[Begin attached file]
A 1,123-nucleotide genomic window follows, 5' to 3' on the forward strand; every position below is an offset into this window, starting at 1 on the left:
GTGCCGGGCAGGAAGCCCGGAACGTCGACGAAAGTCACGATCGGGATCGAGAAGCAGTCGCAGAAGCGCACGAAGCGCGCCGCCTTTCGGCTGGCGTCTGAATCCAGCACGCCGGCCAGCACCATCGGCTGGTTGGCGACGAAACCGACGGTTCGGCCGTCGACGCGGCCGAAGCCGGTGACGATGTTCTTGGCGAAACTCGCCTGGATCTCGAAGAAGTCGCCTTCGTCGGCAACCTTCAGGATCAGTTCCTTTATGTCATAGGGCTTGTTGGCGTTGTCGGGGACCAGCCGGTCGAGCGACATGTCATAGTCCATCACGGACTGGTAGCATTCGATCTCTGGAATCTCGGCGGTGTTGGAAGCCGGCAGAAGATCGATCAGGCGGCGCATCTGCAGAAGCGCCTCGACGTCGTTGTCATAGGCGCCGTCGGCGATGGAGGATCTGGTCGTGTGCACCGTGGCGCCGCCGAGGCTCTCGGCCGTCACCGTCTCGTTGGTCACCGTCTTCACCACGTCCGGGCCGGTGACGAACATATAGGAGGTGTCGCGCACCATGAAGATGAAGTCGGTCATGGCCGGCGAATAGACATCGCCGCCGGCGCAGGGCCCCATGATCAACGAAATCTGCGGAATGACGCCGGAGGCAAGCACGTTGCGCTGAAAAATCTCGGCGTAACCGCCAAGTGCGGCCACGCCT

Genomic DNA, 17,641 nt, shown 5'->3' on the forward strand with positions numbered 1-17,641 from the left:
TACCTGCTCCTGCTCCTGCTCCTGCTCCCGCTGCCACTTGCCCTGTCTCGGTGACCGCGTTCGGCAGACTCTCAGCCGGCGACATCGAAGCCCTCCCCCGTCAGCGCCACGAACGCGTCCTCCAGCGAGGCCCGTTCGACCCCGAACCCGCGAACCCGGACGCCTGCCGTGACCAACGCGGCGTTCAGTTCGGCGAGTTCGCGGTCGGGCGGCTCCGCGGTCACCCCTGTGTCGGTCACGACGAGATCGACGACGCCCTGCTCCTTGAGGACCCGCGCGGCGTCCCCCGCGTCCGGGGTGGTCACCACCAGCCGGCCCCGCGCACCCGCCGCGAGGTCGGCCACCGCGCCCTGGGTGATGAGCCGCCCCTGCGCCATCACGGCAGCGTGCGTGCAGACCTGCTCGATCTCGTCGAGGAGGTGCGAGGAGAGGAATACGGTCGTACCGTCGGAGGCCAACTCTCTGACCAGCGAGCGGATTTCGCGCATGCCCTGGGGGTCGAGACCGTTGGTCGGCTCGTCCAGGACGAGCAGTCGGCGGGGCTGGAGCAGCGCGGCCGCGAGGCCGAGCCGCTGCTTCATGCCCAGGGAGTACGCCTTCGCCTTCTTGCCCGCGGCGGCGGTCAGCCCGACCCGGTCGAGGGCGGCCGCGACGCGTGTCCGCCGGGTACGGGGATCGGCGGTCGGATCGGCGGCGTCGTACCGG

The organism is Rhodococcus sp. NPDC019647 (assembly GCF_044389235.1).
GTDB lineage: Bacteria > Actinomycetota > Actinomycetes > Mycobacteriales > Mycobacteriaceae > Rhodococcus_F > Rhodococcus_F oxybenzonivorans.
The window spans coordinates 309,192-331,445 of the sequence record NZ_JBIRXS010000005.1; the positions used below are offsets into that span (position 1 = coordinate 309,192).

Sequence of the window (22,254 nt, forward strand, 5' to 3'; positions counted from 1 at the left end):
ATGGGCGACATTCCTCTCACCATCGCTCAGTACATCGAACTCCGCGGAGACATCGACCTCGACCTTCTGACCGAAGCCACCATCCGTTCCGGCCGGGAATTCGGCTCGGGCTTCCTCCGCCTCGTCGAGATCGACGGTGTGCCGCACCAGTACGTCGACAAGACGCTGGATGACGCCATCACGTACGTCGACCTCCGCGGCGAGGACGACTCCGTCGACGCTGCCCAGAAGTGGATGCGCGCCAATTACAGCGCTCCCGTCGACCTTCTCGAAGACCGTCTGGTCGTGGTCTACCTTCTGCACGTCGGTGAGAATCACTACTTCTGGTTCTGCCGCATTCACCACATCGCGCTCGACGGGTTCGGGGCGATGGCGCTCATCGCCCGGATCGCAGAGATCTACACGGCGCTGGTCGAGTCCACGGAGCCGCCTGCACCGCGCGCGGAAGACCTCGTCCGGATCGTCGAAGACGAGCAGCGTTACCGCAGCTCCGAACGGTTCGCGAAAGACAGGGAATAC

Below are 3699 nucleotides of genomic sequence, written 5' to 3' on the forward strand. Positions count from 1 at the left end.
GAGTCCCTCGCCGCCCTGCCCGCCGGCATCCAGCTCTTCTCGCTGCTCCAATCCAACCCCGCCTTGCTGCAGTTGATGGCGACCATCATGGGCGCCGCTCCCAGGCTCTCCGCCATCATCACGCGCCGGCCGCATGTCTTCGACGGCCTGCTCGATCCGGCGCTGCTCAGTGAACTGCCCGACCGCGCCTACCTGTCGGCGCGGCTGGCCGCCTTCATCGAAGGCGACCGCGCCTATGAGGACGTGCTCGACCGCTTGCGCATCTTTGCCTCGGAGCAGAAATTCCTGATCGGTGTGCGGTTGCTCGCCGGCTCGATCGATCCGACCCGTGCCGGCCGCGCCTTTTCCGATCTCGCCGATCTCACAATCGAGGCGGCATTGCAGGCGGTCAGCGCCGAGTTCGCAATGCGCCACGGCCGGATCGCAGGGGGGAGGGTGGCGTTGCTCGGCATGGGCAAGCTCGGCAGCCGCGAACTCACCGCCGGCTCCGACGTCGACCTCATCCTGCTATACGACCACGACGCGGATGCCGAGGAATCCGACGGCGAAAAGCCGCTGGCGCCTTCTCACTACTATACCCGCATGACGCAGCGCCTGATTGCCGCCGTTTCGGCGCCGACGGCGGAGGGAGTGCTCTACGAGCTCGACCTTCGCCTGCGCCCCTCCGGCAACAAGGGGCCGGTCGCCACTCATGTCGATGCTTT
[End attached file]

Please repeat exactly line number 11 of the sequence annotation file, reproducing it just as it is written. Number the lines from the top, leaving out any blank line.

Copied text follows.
GAGTCCCTCGCCGCCCTGCCCGCCGGCATCCAGCTCTTCTCGCTGCTCCAATCCAACCCCGCCTTGCTGCAGTTGATGGCGACCATCATGGGCGCCGCTCCCAGGCTCTCCGCCATCATCACGCGCCGGCCGCATGTCTTCGACGGCCTGCTCGATCCGGCGCTGCTCAGTGAACTGCCCGACCGCGCCTACCTGTCGGCGCGGCTGGCCGCCTTCATCGAAGGCGACCGCGCCTATGAGGACGTGCTCGACCGCTTGCGCATCTTTGCCTCGGAGCAGAAATTCCTGATCGGTGTGCGGTTGCTCGCCGGCTCGATCGATCCGACCCGTGCCGGCCGCGCCTTTTCCGATCTCGCCGATCTCACAATCGAGGCGGCATTGCAGGCGGTCAGCGCCGAGTTCGCAATGCGCCACGGCCGGATCGCAGGGGGGAGGGTGGCGTTGCTCGGCATGGGCAAGCTCGGCAGCCGCGAACTCACCGCCGGCTCCGACGTCGACCTCATCCTGCTATACGACCACGACGCGGATGCCGAGGAATCCGACGGCGAAAAGCCGCTGGCGCCTTCTCACTACTATACCCGCATGACGCAGCGCCTGATTGCCGCCGTTTCGGCGCCGACGGCGGAGGGAGTGCTCTACGAGCTCGACCTTCGCCTGCGCCCCTCCGGCAACAAGGGGCCGGTCGCCACTCATGTCGATGCTTT